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A Christchurch testing laboratory has partnered with an American firm to provide hi-tech wine testing services in a bid to snare the Kiwi wine industry, according to

Hill Laboratories started as a two-person operation in Hamilton in 1984 and now employs 300 people nationwide with four labs in the North Island city and another in Christchurch. The laboratories service the agriculture and food industries and also provide results testing for environmental monitoring.

Managing director and co-founder Roger Hill, of Cambridge, met the owner of California-based ETS Laboratories, which does a lot of analysis for the Napa Valley wine industry, at a conference and was encouraged to look into the sector.

In partnership with ETS, Hill Laboratories moved into wine industry analysis in New Zealand, spending about $1 million setting up a new department at its six-year-old Christchurch branch.

Hill Laboratories leased the adjoining space in its existing Hornby building and employed three more lab technicians, a technologist and former Lincoln University oenology lecturer Kirsten Creasy as the resident wine expert.

The Wine Lab service was announced at the wine industry’s Romeo Bragato conference in August. It officially launched two weeks ago with a roadshow to the country’s wine regions.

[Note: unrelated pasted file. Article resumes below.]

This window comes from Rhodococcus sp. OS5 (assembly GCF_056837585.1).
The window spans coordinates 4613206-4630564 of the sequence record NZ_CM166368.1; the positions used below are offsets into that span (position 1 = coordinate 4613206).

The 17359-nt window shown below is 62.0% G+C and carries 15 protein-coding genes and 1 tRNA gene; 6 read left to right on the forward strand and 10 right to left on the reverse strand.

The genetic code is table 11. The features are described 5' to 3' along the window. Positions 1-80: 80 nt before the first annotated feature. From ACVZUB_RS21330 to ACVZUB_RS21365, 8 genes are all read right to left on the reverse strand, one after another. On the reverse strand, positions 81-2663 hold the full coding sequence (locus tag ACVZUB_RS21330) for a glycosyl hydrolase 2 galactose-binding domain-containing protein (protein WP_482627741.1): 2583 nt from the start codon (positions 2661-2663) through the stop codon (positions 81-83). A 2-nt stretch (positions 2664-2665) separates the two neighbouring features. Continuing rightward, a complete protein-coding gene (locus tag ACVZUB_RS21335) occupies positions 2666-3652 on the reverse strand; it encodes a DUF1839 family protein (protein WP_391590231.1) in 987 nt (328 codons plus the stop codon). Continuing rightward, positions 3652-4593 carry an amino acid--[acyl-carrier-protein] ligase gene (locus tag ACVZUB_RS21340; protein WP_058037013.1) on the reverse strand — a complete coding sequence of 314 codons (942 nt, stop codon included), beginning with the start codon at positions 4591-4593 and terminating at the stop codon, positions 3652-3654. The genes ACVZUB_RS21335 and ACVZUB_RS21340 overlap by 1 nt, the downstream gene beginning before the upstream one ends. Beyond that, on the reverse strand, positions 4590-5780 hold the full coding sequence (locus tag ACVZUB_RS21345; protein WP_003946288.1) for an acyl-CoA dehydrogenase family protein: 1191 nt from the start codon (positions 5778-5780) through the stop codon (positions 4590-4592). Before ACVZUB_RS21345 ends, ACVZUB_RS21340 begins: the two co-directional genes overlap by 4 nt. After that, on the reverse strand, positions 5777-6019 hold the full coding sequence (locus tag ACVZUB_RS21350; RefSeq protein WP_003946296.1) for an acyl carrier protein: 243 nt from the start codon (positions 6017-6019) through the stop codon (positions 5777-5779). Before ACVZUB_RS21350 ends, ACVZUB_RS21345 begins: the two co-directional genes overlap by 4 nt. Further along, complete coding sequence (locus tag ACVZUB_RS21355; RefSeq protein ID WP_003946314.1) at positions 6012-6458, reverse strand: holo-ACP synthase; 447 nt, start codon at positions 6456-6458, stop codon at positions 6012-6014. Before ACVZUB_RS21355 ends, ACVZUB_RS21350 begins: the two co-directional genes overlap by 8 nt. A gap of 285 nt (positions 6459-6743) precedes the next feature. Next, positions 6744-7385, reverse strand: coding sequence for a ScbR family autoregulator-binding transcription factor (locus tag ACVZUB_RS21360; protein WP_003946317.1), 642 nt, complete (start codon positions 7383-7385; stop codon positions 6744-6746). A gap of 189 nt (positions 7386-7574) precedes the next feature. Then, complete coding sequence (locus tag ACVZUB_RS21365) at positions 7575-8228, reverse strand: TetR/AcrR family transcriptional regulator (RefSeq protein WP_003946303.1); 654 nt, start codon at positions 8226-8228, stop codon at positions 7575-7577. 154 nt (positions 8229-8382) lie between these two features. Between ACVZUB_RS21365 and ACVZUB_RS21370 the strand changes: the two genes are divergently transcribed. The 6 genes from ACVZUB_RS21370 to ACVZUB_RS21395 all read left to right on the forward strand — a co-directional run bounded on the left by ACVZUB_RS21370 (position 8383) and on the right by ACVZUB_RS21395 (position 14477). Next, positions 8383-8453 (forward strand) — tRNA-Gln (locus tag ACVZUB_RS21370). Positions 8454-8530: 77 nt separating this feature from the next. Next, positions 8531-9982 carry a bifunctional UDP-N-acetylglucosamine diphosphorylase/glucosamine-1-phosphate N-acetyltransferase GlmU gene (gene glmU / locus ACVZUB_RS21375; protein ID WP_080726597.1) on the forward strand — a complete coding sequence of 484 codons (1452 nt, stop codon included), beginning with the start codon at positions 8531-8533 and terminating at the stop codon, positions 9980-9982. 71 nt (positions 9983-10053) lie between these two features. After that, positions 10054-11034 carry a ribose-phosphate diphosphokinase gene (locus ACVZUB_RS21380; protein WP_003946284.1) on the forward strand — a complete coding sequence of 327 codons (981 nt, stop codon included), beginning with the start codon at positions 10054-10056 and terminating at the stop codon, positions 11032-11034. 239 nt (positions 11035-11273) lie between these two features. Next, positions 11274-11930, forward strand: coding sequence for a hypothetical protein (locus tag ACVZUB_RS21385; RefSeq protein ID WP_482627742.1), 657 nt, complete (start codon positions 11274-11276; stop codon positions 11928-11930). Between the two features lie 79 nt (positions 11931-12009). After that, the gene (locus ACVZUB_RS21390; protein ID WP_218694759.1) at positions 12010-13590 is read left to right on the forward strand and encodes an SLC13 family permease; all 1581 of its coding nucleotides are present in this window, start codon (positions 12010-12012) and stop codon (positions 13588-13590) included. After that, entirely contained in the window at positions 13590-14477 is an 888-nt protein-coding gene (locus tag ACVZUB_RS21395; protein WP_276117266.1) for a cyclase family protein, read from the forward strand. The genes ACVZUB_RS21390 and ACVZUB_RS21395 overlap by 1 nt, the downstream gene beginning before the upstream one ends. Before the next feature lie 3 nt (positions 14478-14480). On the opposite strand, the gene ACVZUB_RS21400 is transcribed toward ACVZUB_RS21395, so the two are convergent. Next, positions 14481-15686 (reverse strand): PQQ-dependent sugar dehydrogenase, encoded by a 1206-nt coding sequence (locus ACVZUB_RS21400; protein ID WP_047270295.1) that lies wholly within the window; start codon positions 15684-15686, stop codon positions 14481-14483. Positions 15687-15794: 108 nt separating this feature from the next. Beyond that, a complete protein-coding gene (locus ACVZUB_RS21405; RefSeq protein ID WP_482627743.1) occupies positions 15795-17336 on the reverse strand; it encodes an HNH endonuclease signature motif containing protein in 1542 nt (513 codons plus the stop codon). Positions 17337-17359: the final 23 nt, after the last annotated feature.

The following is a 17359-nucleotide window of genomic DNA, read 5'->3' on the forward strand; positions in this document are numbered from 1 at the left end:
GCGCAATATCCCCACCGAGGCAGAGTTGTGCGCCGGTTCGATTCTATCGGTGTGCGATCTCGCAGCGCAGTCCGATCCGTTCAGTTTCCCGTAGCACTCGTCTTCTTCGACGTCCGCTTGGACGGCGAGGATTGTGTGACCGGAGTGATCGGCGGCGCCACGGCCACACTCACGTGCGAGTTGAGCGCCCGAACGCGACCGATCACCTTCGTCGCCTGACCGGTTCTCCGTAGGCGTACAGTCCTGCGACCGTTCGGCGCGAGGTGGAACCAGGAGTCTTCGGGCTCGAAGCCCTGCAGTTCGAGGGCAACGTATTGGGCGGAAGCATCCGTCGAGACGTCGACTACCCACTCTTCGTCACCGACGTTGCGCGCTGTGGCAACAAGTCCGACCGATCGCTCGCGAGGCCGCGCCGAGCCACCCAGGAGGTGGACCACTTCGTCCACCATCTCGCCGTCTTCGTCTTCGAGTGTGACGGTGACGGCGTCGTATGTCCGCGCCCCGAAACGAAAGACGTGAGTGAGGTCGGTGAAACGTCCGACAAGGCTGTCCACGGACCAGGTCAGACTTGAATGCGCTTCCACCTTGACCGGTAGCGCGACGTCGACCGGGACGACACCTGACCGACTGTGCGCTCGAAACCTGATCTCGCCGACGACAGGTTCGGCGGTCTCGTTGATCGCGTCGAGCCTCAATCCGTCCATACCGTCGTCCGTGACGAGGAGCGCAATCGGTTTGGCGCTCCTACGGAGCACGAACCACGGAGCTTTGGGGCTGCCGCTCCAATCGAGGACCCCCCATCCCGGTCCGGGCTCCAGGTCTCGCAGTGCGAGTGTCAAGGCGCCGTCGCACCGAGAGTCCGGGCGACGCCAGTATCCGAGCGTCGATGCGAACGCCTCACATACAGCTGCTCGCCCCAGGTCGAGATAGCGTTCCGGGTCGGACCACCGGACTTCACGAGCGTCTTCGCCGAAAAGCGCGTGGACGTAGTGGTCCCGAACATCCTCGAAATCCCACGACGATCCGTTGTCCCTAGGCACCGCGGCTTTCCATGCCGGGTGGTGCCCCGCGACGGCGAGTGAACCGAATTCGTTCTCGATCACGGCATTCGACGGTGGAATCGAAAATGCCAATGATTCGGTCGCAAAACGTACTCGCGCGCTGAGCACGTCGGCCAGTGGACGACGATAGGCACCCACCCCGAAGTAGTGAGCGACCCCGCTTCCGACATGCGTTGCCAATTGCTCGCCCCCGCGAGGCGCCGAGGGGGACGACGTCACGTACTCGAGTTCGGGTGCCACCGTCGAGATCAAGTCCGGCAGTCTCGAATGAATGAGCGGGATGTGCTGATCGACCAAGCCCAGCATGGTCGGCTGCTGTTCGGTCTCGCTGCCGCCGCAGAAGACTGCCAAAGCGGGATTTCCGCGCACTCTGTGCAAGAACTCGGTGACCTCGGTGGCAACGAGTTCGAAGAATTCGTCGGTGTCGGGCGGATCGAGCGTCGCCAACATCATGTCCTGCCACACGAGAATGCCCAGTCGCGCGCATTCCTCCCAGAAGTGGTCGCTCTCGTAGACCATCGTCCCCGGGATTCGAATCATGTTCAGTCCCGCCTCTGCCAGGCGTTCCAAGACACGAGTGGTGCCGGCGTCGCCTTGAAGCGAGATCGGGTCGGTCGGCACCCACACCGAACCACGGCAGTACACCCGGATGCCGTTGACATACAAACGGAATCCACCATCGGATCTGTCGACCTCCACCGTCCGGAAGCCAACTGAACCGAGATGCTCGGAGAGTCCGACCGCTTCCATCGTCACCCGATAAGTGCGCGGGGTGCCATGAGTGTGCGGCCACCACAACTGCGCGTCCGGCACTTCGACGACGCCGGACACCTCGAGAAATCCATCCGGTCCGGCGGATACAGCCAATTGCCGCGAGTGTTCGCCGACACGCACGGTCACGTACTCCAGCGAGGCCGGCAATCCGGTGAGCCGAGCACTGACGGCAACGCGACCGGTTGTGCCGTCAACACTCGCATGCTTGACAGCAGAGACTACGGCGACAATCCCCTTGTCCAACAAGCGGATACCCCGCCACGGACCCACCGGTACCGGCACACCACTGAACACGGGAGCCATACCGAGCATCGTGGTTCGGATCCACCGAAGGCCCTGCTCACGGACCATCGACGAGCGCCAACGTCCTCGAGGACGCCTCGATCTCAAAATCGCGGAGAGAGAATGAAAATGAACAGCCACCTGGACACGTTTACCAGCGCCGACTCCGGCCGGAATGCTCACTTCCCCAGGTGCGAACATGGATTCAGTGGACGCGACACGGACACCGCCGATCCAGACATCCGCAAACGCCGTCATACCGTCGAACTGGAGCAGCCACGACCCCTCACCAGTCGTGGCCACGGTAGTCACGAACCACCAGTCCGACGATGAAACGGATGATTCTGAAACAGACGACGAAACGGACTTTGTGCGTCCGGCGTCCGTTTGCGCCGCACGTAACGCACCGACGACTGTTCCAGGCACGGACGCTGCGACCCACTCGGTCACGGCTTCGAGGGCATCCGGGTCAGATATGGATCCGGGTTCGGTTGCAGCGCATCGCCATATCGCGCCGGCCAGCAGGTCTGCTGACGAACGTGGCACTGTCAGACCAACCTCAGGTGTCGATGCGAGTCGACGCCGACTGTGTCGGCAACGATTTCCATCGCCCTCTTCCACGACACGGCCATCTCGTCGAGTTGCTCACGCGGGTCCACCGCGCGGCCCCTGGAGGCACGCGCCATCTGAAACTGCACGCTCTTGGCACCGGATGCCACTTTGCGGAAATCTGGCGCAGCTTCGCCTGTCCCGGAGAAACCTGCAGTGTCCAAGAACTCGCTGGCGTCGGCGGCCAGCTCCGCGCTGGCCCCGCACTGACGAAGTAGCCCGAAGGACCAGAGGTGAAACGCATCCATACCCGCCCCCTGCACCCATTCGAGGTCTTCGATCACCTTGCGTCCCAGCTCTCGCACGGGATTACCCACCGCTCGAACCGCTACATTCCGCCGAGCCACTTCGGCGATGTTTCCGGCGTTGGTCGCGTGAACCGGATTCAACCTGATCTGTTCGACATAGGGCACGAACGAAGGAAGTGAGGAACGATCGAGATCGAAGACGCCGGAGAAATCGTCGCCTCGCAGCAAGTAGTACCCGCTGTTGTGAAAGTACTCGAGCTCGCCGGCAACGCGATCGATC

The lab is the first to offer complete analysis for wine companies from the vine to the finished wine, South Island branch manager Sue Davison said.

The lab could test the soil, the water, the leaves, fruit and wine to ensure companies had the information to manage their growing and winemaking operations, she said.

Creasy said the rapid DNA analysis – which ETS shared with Wine Lab – takes 48 hours compared with the two-week delay of plate culture tests and was more accurate.

“It’s so powerful, this tool. When you show winemakers this they get really excited because they can see everything that’s in their wine.

“New Zealand winemakers are really keen on using research and innovation in winemaking, more so than any other country I’ve worked in.”

Most response had come from Marlborough, which produces the lion’s share of Kiwi wine, as well as Hawke’s Bay and Waipara, she said.

Hill Laboratories expects the wine lab to become a “one- stop shop” for Kiwi wine companies and will employ another four people in the next three years.

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